Related: 29 Best Drummers of All Time, Ranked

38. Wesley Willis

a songwriter holding a guitar while making notes
(No licensable images available) Image from Shutterstock.

Underground singer-songwriter and favorite of Music in Minnesota managing editor Erik Ritland, Wesley Willis was diagnosed with paranoid schizophrenia in the late 1980s and spent two months in a mental institution because of it. His diagnosis came after he began hearing voices during a time when his mother’s abusive boyfriend held a gun to his head and stole $600 that Willis had been saving. 

Willis didn’t let the struggle get him down, however. After receiving the proper treatment, he pursued his musical career and has become a major influence in a plethora of media, including Nullsoft’s Winamp, whose slogan is “It really whips the llama’s [expletive]!” which is inspired by Willis’ song of a similar name. 

Some of Willis’ classic bangers include “I Wupped Batman’s (expletive),” “Rock n’ Roll McDonalds,” and, heartbreakingly, “Chronic Schizophrenia.”

39. Joey Ramone

the band the ramones on the red carpet
Image from Shutterstock.

Joey Ramone, lead vocalist and founding member of punk rock’s Ramones, is a countercultural icon thanks to his image, tenure with the band, and unique voice. He became that despite his struggles with mental illness, having been diagnosed with obsessive-compulsive disorder and schizophrenia when he was just 18. 

Ramone’s mental illness struggles are said to have inspired some of the band’s songs, such as “I Wanna Be Sedated,” and was heavily featured in his younger brother Mick’s memoir I Slept with Joey Ramone: A Family Memoir. In it, Joey Ramone was quoted as saying, “I enjoyed my life when I had nothing .. and kinda like the idea of just being happy with me.”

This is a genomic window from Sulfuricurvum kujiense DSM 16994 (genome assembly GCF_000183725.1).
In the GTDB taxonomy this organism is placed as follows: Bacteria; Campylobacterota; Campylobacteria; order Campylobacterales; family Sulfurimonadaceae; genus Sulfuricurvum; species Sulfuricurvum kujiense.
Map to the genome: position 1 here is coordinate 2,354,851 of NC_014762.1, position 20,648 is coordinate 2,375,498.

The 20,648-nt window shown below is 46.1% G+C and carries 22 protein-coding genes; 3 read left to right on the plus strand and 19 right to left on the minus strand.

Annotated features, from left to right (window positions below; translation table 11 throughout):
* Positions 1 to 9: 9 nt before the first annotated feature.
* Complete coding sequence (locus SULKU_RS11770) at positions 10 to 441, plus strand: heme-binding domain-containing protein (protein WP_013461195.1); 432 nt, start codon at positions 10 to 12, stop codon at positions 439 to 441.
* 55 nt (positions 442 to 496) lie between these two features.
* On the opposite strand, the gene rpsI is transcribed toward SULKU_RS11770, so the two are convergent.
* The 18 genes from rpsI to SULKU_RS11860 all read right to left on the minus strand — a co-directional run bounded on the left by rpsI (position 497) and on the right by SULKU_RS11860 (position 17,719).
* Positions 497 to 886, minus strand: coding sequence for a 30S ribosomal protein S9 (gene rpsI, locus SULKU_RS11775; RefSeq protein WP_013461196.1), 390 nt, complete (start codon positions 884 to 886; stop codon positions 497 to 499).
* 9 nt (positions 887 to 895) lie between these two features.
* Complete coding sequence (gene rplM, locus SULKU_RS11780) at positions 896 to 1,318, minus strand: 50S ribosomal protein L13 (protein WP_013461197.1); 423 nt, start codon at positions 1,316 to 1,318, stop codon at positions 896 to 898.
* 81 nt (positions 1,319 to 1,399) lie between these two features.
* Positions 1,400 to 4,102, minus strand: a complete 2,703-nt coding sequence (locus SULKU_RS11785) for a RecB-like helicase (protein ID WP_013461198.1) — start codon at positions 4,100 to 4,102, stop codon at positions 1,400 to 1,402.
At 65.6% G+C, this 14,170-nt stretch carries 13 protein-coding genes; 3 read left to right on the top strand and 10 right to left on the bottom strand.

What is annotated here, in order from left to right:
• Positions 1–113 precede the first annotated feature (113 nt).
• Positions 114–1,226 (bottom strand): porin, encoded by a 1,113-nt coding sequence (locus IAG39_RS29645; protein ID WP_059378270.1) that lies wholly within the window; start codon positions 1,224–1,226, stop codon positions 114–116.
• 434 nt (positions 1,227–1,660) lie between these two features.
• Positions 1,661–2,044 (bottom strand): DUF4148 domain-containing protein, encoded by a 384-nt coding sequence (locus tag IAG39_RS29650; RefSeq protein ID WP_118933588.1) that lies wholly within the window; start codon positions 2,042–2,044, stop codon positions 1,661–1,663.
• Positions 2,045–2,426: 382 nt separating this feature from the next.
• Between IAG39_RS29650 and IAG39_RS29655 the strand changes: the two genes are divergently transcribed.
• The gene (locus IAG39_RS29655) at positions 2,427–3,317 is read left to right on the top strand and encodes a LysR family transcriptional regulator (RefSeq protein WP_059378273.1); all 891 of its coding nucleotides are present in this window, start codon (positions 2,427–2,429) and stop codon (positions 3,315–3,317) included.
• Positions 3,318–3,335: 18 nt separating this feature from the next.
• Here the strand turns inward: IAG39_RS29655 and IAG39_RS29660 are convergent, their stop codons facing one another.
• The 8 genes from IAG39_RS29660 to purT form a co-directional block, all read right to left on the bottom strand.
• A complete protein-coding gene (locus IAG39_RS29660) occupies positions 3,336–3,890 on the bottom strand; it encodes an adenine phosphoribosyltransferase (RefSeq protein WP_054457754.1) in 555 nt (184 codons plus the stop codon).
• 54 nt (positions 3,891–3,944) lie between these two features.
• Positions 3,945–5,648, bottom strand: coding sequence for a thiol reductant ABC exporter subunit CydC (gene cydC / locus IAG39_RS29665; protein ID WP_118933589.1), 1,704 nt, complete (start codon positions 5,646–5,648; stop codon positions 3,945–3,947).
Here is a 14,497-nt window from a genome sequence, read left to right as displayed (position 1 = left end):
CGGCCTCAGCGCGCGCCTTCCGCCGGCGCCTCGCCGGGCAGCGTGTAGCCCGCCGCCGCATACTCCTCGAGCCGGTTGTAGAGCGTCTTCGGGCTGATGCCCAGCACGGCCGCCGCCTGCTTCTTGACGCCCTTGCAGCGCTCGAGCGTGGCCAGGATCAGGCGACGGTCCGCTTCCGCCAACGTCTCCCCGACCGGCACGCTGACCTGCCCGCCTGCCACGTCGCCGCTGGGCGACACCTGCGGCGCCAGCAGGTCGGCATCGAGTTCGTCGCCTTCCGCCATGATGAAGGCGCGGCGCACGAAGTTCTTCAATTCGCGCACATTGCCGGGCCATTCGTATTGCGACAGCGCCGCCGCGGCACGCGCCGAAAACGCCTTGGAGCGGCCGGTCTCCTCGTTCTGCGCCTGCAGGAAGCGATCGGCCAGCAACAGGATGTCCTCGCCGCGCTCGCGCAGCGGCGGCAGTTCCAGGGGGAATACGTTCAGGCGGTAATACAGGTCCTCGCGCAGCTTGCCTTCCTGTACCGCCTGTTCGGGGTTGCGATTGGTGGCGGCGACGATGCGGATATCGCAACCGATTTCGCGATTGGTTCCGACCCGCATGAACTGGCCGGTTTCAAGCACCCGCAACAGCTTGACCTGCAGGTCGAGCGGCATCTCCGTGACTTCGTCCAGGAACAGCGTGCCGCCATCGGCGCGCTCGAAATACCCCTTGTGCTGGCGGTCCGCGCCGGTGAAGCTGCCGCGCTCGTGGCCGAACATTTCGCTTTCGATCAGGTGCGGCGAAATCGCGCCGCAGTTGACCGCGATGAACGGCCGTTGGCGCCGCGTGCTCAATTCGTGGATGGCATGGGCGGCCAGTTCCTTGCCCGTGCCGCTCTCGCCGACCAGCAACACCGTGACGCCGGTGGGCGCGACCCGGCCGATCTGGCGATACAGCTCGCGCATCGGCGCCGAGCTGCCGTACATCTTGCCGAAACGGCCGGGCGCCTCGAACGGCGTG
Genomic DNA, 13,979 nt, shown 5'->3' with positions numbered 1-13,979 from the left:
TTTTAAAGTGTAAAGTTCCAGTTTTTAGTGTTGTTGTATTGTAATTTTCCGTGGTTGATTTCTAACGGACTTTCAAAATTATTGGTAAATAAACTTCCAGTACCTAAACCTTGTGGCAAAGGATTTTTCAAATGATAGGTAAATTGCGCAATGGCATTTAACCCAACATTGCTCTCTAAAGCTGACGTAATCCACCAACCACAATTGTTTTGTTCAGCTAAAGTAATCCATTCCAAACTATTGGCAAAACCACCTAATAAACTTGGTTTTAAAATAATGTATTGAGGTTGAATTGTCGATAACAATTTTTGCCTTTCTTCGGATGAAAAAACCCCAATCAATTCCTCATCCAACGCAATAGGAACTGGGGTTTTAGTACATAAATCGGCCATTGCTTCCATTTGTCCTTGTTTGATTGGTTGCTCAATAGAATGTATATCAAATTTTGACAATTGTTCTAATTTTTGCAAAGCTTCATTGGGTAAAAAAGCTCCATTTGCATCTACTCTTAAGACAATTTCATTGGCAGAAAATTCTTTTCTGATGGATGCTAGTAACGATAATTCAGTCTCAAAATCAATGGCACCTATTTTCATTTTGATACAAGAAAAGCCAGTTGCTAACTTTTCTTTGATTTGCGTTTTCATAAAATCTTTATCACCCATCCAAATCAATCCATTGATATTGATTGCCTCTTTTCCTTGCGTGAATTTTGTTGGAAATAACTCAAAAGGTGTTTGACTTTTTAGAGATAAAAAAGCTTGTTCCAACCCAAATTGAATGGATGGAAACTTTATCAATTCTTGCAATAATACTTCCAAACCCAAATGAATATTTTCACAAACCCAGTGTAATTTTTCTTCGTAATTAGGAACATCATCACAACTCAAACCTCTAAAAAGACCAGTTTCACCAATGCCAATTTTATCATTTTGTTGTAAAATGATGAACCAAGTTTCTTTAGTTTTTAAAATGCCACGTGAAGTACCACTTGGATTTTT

40. Nancy Spungen

a mural of sid vicious from the sex pistols
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Nancy Spungen, best known for being a prominent figure of the 1970s punk rock scene as well as the girlfriend of Sid Vicious, was only 15 when she was diagnosed with schizophrenia, having been described as an “emotionally disturbed child.” She later found herself involved in severe drug problems and was eventually found murdered by a single stab wound to the abdomen in October 1978. Rumors have suggested Vicious’ involvement in the murder as well as that of a drug dealer who frequently visited Spungen and Vicious. 

41. Valerie Solanas

a quill and an open book on a library table
(No licensable images available) Image from Shutterstock.

Radical feminist Valerie Solanas, who self-published SCUM Manifesto in 1967 and became famous in 1968 after her attempted murder of artist Andy Warhol, was diagnosed with paranoid schizophrenia in the process of the charges brought against her in the aftermath. After pleading guilty to “reckless assault with intent to harm,” she spent three years in prison and also was ordered to undergo treatment in a psychiatric hospital. She later died in 1988 of pneumonia. 

42. Gene Tierney

Oleg Cassini and Gene Tierney at the Stork Club, c. 1950
Image is in the Public Domain

To round out our list of famous people with schizophrenia, we have Gene Tierney. The actress, acclaimed for her great beauty and a Hollywood leading lady of the 1940s and 50s, had a long struggle with mental health issues, including schizophrenia and manic depression. The way she was forced to undergo treatment for her issues was less than ideal, too. 

According to a 1979 article in People magazine written by Kent Demaret: “At the urging of her brother, Gene entered a sanitarium in New York City. ‘And there, to my eternal regret,’ she says, ‘I received my first electric shock therapy. … It was the most degrading time of my life. I felt like a lab rat.’” 

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Written by Katie Peterson

Katie Peterson received her bachelor's degree in English from the University of Saint Mary in Leavenworth in 2015. She has worked in journalism since 2015, beginning as production assistant and eventual head staff writer of the Fort Leavenworth Lamp newspaper in Fort Leavenworth, Kansas. Currently, she is a multimedia journalist with the Diocese of Nashville's Office of Media and Evangelization where she writes, does photography, and edits for several types of content, including the Tennessee Register, Catholic Awakenings, and NashvilleCatholic.org. She has also worked as a freelance journalist with the Archdiocese of Kansas City in Kansas's newspaper, The Leaven, since 2016.
In her spare time, Peterson enjoys reading, spending time with her pup, Sadie Lynn, singing and songwriting.